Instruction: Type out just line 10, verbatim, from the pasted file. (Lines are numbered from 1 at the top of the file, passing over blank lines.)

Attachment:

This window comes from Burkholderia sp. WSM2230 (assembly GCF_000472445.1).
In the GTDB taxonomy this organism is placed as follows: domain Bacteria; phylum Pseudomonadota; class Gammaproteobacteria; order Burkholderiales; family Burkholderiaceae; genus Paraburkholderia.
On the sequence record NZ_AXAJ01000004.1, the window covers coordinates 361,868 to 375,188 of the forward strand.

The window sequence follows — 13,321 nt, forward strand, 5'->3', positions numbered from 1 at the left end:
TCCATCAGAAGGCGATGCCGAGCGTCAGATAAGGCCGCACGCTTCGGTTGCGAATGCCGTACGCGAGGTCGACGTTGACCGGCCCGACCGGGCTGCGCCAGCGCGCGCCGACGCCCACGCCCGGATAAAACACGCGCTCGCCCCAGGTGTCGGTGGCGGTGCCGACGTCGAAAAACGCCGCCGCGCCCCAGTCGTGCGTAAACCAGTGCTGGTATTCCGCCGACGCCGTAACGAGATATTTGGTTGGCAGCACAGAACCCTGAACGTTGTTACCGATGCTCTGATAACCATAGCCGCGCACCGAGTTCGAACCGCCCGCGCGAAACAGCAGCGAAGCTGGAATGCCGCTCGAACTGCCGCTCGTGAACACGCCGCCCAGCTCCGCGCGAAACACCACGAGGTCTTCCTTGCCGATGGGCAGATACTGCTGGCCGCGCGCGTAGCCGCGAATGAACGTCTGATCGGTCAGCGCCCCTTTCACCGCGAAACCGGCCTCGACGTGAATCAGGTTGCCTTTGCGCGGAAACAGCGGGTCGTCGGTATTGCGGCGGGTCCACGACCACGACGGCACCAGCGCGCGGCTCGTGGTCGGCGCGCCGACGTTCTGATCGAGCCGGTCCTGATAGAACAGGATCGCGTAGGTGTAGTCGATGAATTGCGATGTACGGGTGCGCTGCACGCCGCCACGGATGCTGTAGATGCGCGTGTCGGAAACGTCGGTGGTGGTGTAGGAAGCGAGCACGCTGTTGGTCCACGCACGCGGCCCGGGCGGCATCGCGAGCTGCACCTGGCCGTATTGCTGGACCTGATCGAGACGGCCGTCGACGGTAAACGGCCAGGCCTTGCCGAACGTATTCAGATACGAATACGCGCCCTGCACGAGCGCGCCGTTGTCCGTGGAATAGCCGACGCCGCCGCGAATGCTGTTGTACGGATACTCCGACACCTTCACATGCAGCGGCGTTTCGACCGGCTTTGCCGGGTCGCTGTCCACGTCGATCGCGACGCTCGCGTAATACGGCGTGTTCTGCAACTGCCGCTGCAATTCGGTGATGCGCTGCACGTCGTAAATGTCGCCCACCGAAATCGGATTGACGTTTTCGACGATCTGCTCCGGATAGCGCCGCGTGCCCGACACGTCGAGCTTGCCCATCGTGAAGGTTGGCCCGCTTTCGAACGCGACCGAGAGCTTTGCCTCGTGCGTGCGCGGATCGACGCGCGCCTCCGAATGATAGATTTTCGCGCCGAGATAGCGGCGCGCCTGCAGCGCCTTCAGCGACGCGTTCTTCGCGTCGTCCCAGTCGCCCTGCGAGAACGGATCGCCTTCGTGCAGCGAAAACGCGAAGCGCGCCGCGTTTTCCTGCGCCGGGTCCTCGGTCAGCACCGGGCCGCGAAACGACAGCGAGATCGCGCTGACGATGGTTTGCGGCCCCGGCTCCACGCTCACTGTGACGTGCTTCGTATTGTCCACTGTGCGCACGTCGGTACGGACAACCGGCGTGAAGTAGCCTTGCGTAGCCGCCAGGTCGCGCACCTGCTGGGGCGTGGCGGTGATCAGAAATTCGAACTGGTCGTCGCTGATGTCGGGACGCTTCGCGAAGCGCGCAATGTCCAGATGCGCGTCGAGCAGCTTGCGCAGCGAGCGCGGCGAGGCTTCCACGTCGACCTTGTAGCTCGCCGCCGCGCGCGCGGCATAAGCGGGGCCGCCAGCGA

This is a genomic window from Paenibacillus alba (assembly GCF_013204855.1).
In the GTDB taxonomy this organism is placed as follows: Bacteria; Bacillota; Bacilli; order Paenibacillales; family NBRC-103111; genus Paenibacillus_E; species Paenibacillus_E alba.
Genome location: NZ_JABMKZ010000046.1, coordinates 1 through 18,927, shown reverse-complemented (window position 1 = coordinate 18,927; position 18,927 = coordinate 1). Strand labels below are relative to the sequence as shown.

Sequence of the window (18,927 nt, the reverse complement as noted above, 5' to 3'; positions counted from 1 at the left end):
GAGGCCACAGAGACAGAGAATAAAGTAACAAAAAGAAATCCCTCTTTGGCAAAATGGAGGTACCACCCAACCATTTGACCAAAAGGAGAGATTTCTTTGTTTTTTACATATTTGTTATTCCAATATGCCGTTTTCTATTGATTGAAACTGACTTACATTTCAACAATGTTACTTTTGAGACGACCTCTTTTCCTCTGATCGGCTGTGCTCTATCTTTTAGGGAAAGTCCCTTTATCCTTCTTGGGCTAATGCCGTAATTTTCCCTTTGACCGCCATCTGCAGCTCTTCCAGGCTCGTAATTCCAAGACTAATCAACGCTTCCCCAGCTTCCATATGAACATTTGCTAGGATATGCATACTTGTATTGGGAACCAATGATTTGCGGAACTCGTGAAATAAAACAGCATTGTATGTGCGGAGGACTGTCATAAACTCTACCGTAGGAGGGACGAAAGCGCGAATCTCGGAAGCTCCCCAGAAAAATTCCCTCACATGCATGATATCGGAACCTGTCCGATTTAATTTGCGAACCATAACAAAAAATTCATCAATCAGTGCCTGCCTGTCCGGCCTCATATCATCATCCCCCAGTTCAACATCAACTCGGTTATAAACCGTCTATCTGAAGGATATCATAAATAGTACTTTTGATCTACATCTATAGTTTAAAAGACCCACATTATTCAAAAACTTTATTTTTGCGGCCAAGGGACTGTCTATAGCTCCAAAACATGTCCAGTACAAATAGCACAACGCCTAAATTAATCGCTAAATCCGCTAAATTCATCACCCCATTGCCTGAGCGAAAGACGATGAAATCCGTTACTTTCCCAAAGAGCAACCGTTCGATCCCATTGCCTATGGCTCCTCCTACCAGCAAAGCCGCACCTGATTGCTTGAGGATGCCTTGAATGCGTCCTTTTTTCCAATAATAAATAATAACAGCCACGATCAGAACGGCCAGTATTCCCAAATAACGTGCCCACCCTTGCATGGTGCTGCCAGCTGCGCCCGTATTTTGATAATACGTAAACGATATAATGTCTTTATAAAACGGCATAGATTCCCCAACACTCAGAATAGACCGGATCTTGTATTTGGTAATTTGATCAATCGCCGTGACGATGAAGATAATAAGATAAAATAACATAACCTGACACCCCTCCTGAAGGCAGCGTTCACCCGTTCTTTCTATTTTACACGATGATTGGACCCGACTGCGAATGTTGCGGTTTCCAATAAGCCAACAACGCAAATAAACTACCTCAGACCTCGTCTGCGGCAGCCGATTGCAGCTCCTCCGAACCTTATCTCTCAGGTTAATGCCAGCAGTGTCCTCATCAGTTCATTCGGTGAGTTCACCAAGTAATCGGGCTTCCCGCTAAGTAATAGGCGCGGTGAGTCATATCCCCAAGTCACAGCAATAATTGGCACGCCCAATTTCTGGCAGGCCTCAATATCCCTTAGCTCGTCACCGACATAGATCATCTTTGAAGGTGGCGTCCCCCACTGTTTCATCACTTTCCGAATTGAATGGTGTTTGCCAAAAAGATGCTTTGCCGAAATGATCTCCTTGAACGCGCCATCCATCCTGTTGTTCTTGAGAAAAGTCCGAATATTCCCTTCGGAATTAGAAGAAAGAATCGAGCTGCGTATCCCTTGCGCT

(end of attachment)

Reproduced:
GAGGCCACAGAGACAGAGAATAAAGTAACAAAAAGAAATCCCTCTTTGGCAAAATGGAGGTACCACCCAACCATTTGACCAAAAGGAGAGATTTCTTTGTTTTTTACATATTTGTTATTCCAATATGCCGTTTTCTATTGATTGAAACTGACTTACATTTCAACAATGTTACTTTTGAGACGACCTCTTTTCCTCTGATCGGCTGTGCTCTATCTTTTAGGGAAAGTCCCTTTATCCTTCTTGGGCTAATGCCGTAATTTTCCCTTTGACCGCCATCTGCAGCTCTTCCAGGCTCGTAATTCCAAGACTAATCAACGCTTCCCCAGCTTCCATATGAACATTTGCTAGGATATGCATACTTGTATTGGGAACCAATGATTTGCGGAACTCGTGAAATAAAACAGCATTGTATGTGCGGAGGACTGTCATAAACTCTACCGTAGGAGGGACGAAAGCGCGAATCTCGGAAGCTCCCCAGAAAAATTCCCTCACATGCATGATATCGGAACCTGTCCGATTTAATTTGCGAACCATAACAAAAAATTCATCAATCAGTGCCTGCCTGTCCGGCCTCATATCATCATCCCCCAGTTCAACATCAACTCGGTTATAAACCGTCTATCTGAAGGATATCATAAATAGTACTTTTGATCTACATCTATAGTTTAAAAGACCCACATTATTCAAAAACTTTATTTTTGCGGCCAAGGGACTGTCTATAGCTCCAAAACATGTCCAGTACAAATAGCACAACGCCTAAATTAATCGCTAAATCCGCTAAATTCATCACCCCATTGCCTGAGCGAAAGACGATGAAATCCGTTACTTTCCCAAAGAGCAACCGTTCGATCCCATTGCCTATGGCTCCTCCTACCAGCAAAGCCGCACCTGATTGCTTGAGGATGCCTTGAATGCGTCCTTTTTTCCAATAATAAATAATAACAGCCACGATCAGAACGGCCAGTATTCCCAAATAACGTGCCCACCCTTGCATGGTGCTGCCAGCTGCGCCCGTATTTTGATAATACGTAAACGATATAATGTCTTTATAAAACGGCATAGATTCCCCAACACTCAGAATAGACCGGATCTTGTATTTGGTAATTTGATCAATCGCCGTGACGATGAAGATAATAAGATAAAATAACATAACCTGACACCCCTCCTGAAGGCAGCGTTCACCCGTTCTTTCTATTTTACACGATGATTGGACCCGACTGCGAATGTTGCGGTTTCCAATAAGCCAACAACGCAAATAAACTACCTCAGACCTCGTCTGCGGCAGCCGATTGCAGCTCCTCCGAACCTTATCTCTCAGGTTAATGCCAGCAGTGTCCTCATCAGTTCATTCGGTGAGTTCACCAAGTAATCGGGCTTCCCGCTAAGTAATAGGCGCGGTGAGTCATATCCCCAAGTCACAGCAATAATTGGCACGCCCAATTTCTGGCAGGCCTCAATATCCCTTAGCTCGTCACCGACATAGATCATCTTTGAAGGTGGCGTCCCCCACTGTTTCATCACTTTCCGAATTGAATGGTGTTTGCCAAAAAGATGCTTTGCCGAAATGATCTCCTTGAACGCGCCATCCATCCTGTTGTTCTTGAGAAAAGTCCGAATATTCCCTTCGGAATTAGAAGAAAGAATCGAGCTGCGTATCCCTTGCGCT